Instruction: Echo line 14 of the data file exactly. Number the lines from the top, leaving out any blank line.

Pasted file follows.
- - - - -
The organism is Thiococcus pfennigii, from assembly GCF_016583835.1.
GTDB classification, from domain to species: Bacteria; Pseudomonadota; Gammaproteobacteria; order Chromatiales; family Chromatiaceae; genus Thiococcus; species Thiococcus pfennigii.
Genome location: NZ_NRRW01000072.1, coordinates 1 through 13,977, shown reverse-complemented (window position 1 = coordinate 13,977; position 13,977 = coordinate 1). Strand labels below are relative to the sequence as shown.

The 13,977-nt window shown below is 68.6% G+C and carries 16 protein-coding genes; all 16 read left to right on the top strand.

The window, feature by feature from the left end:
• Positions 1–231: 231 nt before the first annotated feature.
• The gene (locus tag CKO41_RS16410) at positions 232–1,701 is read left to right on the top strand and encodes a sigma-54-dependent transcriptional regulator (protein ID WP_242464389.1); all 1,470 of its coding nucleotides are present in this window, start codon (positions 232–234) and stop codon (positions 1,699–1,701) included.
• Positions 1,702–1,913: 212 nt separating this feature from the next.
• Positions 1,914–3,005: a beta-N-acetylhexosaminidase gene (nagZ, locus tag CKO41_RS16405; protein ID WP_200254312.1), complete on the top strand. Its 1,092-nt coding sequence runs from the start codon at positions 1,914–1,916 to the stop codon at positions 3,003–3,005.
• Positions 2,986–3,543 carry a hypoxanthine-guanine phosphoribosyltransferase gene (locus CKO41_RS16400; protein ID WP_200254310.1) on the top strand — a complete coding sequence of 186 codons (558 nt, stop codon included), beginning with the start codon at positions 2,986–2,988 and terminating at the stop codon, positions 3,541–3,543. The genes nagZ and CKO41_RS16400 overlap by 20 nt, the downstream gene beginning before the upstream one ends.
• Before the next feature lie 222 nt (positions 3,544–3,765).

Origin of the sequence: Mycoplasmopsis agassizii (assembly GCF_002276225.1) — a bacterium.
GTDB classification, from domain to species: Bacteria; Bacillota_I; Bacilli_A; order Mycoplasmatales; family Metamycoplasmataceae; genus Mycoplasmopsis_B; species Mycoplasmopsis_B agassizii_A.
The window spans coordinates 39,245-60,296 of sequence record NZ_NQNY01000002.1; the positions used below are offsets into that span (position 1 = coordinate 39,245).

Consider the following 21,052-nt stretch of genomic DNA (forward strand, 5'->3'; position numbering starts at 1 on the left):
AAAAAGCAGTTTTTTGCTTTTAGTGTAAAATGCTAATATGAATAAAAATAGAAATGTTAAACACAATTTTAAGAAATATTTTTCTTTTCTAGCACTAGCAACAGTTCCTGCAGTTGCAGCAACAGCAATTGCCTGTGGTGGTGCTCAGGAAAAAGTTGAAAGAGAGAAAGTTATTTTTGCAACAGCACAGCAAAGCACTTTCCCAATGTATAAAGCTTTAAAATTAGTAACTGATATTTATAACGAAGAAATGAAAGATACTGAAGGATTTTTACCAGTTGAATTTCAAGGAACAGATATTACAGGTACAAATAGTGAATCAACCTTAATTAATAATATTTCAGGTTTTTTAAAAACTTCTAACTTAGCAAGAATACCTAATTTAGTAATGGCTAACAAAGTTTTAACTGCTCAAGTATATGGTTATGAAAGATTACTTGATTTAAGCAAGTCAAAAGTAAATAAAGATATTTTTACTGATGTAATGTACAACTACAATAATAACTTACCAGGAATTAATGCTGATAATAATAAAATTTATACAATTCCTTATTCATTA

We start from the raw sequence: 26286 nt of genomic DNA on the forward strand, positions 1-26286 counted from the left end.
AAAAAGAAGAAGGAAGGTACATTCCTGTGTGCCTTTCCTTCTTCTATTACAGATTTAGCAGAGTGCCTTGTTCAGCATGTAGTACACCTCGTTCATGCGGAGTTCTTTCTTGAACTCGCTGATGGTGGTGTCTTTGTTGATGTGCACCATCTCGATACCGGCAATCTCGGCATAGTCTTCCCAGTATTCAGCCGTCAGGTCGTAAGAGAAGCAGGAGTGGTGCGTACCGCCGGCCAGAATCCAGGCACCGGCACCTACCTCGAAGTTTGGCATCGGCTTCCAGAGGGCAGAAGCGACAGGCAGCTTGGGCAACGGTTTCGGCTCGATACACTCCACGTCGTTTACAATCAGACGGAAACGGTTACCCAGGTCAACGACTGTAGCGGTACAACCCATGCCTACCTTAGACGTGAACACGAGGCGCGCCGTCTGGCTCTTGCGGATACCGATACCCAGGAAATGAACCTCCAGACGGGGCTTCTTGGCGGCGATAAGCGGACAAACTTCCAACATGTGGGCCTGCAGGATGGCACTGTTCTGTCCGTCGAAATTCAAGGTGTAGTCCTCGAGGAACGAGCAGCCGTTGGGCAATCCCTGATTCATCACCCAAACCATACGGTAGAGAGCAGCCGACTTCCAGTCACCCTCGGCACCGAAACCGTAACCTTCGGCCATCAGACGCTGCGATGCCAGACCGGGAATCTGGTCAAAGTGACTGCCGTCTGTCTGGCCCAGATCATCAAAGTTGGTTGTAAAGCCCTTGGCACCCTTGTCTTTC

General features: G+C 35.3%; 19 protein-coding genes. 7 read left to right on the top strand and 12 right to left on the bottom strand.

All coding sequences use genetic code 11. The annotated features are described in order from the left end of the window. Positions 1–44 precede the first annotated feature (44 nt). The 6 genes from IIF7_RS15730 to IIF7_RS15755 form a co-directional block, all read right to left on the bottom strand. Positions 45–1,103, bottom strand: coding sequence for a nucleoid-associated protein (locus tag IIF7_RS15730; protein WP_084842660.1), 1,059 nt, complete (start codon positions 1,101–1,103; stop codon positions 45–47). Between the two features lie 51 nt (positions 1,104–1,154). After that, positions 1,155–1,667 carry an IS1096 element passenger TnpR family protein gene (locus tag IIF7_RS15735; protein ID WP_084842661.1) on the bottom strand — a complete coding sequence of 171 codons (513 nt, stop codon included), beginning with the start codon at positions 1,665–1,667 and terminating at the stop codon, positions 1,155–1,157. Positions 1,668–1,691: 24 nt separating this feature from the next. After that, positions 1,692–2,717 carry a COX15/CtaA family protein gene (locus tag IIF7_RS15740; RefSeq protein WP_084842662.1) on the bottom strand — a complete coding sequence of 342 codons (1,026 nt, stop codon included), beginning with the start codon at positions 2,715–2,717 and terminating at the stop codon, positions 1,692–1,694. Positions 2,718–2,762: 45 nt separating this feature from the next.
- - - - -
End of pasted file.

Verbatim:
The window spans coordinates 39,245-60,296 of sequence record NZ_NQNY01000002.1; the positions used below are offsets into that span (position 1 = coordinate 39,245).